Film: The Princess and the Frog

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Film:

The Princess and the Frog

Director: Ron Clements, John Musker
Honors:
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Distributor: Walt Disney Pictures

Walt Disney Animation Studios presents the musical The Princess and the Frog, an animated comedy set in the great city of New Orleans. From the creators of The Little Mermaid and Aladdin comes a modern twist on a classic tale, featuring a beautiful girl named Tiana, a frog prince who desperately wants to be human again, and a fateful kiss that leads them both on a hilarious adventure through the mystical bayous of Louisiana.

Reviews

Amazon.com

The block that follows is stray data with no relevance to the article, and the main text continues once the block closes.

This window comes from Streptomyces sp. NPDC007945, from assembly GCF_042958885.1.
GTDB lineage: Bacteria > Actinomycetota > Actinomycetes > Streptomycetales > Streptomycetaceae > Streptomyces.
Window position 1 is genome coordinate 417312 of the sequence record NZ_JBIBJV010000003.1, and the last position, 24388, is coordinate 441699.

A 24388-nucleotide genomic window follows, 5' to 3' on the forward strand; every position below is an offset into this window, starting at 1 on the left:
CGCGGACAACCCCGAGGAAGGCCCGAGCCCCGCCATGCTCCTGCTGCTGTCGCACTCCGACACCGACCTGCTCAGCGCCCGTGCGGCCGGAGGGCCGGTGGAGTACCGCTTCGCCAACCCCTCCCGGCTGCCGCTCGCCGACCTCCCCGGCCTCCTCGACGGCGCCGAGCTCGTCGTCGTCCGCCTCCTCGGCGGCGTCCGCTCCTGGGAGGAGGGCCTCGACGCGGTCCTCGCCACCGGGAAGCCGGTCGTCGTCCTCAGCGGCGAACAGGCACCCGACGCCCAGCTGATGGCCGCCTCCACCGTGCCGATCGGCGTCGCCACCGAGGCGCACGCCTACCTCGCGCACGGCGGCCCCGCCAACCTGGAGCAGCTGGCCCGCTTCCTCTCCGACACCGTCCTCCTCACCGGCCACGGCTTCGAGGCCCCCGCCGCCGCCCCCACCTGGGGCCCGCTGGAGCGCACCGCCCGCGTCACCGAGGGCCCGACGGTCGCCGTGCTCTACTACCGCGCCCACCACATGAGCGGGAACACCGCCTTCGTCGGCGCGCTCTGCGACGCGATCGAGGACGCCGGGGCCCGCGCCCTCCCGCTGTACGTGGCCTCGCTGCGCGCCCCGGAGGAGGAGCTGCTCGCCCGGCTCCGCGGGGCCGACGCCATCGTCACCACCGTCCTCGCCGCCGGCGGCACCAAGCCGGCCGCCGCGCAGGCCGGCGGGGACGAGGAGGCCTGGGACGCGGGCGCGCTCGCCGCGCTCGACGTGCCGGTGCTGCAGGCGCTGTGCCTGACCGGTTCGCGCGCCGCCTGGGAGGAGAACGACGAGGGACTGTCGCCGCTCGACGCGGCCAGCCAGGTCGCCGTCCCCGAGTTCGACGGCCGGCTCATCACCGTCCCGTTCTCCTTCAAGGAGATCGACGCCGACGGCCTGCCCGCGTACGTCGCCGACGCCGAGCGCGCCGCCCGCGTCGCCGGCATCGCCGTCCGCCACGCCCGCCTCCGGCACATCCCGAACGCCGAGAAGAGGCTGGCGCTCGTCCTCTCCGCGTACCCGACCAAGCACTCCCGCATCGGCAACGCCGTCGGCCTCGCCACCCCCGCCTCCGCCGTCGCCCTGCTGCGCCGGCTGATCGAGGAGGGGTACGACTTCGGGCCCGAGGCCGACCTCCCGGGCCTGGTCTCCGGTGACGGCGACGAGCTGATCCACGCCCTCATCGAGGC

After the visual bombast of many contemporary CG and motion-capture features, the drawn characters in The Princess and the Frog, the Walt Disney Studio’s eagerly awaited return to traditional animation, feel doubly welcome. Directed by John Musker and Ron Clements (The Little Mermaid, Aladdin), The Princess and the Frog moves the classic fairy tale to a snazzy version of 1920s New Orleans. Tiana (voice by Anika Noni Rose), the first African-American Disney heroine, is not a princess, but a young woman who hopes to fulfill her father’s dream of opening a restaurant to serve food that will bring together people from all walks of life. Tiana may wish upon a star, but she believes that hard work is the way to fulfill your aspirations. Her dedication clashes with the cheerful idleness of the visiting prince Naveen (Bruno Campos). A voodoo spell cast by Dr. Facilier (Keith David) in a showstopping number by composer Randy Newman initiates the events that will bring the mismatched hero and heroine together. However, the animation of three supporting characters—Louis (Michael-Leon Wooley), a jazz-playing alligator; Ray (Jim Cummings), a Cajun firefly; and 197-year-old voodoo priestess Mama Odie (Jenifer Lewis)—is so outstanding, it nearly steals the film. Alternately funny, touching, and dramatic, The Princess and the Frog is an all-too-rare example of a holiday entertainment a family can enjoy together, with the most and least sophisticated members appreciating different elements. The film is also a welcome sign that the beleaguered Disney Feature Animation Studio has turned away from such disasters as Home on the Range, Chicken Little, and Meet the Robinsons and is once again moving in the right direction. Rated G: General Audiences, suitable for ages 6 and older: violence, some scary imagery, tobacco use) —Charles Solomon

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